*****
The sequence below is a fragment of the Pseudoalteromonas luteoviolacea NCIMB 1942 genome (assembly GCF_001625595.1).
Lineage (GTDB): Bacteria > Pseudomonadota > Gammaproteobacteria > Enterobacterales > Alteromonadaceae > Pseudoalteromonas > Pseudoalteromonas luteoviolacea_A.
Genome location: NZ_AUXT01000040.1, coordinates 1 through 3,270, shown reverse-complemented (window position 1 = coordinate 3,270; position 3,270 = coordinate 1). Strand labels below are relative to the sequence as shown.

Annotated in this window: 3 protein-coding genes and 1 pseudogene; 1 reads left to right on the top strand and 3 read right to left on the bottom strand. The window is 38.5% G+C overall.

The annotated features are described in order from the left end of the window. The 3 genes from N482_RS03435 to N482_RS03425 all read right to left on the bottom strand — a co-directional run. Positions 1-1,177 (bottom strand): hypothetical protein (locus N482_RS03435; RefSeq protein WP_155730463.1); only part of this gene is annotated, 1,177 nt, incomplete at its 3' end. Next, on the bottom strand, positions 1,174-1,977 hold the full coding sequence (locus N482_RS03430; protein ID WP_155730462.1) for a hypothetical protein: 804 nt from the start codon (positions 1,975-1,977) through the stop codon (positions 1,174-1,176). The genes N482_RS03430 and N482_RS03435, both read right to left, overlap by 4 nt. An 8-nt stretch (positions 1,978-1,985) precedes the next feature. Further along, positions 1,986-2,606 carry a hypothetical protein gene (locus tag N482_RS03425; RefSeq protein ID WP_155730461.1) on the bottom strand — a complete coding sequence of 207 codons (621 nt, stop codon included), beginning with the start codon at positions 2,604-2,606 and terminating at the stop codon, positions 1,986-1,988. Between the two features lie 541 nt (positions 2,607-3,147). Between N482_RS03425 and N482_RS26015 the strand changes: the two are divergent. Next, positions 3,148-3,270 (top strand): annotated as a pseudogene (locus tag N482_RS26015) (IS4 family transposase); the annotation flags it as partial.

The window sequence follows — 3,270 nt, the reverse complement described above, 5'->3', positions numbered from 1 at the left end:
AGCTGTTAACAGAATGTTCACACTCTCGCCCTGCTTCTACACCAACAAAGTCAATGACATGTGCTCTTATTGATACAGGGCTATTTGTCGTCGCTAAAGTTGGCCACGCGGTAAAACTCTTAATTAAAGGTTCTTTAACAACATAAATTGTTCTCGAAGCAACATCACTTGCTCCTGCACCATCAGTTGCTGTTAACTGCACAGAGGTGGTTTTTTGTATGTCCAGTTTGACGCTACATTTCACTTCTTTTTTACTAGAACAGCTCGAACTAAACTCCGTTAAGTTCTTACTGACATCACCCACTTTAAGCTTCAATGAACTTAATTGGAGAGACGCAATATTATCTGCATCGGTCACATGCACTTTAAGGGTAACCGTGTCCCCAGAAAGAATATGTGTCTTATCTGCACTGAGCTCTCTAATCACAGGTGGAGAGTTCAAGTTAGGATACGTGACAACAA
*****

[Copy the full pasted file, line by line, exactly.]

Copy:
The sequence below is a fragment of the Pseudoalteromonas luteoviolacea NCIMB 1942 genome (assembly GCF_001625595.1).
Lineage (GTDB): Bacteria > Pseudomonadota > Gammaproteobacteria > Enterobacterales > Alteromonadaceae > Pseudoalteromonas > Pseudoalteromonas luteoviolacea_A.
Genome location: NZ_AUXT01000040.1, coordinates 1 through 3,270, shown reverse-complemented (window position 1 = coordinate 3,270; position 3,270 = coordinate 1). Strand labels below are relative to the sequence as shown.

Annotated in this window: 3 protein-coding genes and 1 pseudogene; 1 reads left to right on the top strand and 3 read right to left on the bottom strand. The window is 38.5% G+C overall.

The annotated features are described in order from the left end of the window. The 3 genes from N482_RS03435 to N482_RS03425 all read right to left on the bottom strand — a co-directional run. Positions 1-1,177 (bottom strand): hypothetical protein (locus N482_RS03435; RefSeq protein WP_155730463.1); only part of this gene is annotated, 1,177 nt, incomplete at its 3' end. Next, on the bottom strand, positions 1,174-1,977 hold the full coding sequence (locus N482_RS03430; protein ID WP_155730462.1) for a hypothetical protein: 804 nt from the start codon (positions 1,975-1,977) through the stop codon (positions 1,174-1,176). The genes N482_RS03430 and N482_RS03435, both read right to left, overlap by 4 nt. An 8-nt stretch (positions 1,978-1,985) precedes the next feature. Further along, positions 1,986-2,606 carry a hypothetical protein gene (locus tag N482_RS03425; RefSeq protein ID WP_155730461.1) on the bottom strand — a complete coding sequence of 207 codons (621 nt, stop codon included), beginning with the start codon at positions 2,604-2,606 and terminating at the stop codon, positions 1,986-1,988. Between the two features lie 541 nt (positions 2,607-3,147). Between N482_RS03425 and N482_RS26015 the strand changes: the two are divergent. Next, positions 3,148-3,270 (top strand): annotated as a pseudogene (locus tag N482_RS26015) (IS4 family transposase); the annotation flags it as partial.

The window sequence follows — 3,270 nt, the reverse complement described above, 5'->3', positions numbered from 1 at the left end:
AGCTGTTAACAGAATGTTCACACTCTCGCCCTGCTTCTACACCAACAAAGTCAATGACATGTGCTCTTATTGATACAGGGCTATTTGTCGTCGCTAAAGTTGGCCACGCGGTAAAACTCTTAATTAAAGGTTCTTTAACAACATAAATTGTTCTCGAAGCAACATCACTTGCTCCTGCACCATCAGTTGCTGTTAACTGCACAGAGGTGGTTTTTTGTATGTCCAGTTTGACGCTACATTTCACTTCTTTTTTACTAGAACAGCTCGAACTAAACTCCGTTAAGTTCTTACTGACATCACCCACTTTAAGCTTCAATGAACTTAATTGGAGAGACGCAATATTATCTGCATCGGTCACATGCACTTTAAGGGTAACCGTGTCCCCAGAAAGAATATGTGTCTTATCTGCACTGAGCTCTCTAATCACAGGTGGAGAGTTCAAGTTAGGATACGTGACAACAA